Ryan Stewart comes back from MAX with an article discussing ColdFusion's future. In particular, he talks about how ColdFusion now falls under the Platform Business Unit, which puts it in the same organizational unit at Adobe as Flex, Flash Player and AIR.
One of the key results, he explains, is that now ColdFusion should have an "even closer integration with Adobe’s products." But is that really such a good thing? Ryan obviously seems to believe so, but I'm not so sure. Here's why.
You see, with that integration in mind ColdFusion seems to be positioned more and more as the best server-side platform to use if you're doing Flash and Flex development. In fact, they've said as much in the press.
For another example of this tighter integration, let's not forget the additions in CF8 for PDF generation and manipulation, or the server-side binding capabilities in AIR, more Adobe technologies.
So in other words, ColdFusion is the best Adobe product to use when you use other Adobe products... which assumes that a given developer WANTS to use those products and technologies in the first place. It's singular view of the web in particular, and the desktop in general, that to my mind is more than a little self-reinforcing.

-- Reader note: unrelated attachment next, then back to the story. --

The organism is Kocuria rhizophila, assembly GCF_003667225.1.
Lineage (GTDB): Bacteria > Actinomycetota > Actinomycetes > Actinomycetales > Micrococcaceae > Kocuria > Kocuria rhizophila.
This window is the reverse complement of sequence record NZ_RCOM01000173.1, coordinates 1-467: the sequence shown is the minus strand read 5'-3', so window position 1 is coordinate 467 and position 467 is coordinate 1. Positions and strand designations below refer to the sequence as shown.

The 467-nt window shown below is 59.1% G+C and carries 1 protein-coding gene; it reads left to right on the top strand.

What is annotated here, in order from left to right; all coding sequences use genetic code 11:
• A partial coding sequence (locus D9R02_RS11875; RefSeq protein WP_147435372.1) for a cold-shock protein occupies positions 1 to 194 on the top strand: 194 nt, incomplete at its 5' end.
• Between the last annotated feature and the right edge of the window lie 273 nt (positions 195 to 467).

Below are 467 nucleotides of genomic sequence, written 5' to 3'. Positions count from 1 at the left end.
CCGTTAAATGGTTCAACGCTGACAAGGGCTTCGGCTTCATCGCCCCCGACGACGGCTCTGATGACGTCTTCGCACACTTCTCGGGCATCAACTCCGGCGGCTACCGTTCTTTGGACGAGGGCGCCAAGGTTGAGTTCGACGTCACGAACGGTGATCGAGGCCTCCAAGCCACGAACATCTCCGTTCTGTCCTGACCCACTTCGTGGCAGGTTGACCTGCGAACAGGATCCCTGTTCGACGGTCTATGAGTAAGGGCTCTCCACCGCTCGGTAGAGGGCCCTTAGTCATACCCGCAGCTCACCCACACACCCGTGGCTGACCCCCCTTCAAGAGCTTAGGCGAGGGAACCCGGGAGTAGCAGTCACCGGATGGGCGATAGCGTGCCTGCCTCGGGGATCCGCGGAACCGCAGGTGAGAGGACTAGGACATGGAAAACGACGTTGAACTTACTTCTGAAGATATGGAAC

Especially when it's one of your core differentiating features.
And there's the kicker. Adobe needs to remember that there's more to the web than just Flash and Flex, and ColdFusion needs to support other platforms and technologies and standards just as hard.
Otherwise, it could eventually find itself stuck in a very, very deep niche.
Ryan's article can be found here. He also talks more about RIA's, and about expanding the base for ColdFusion.
More on those later.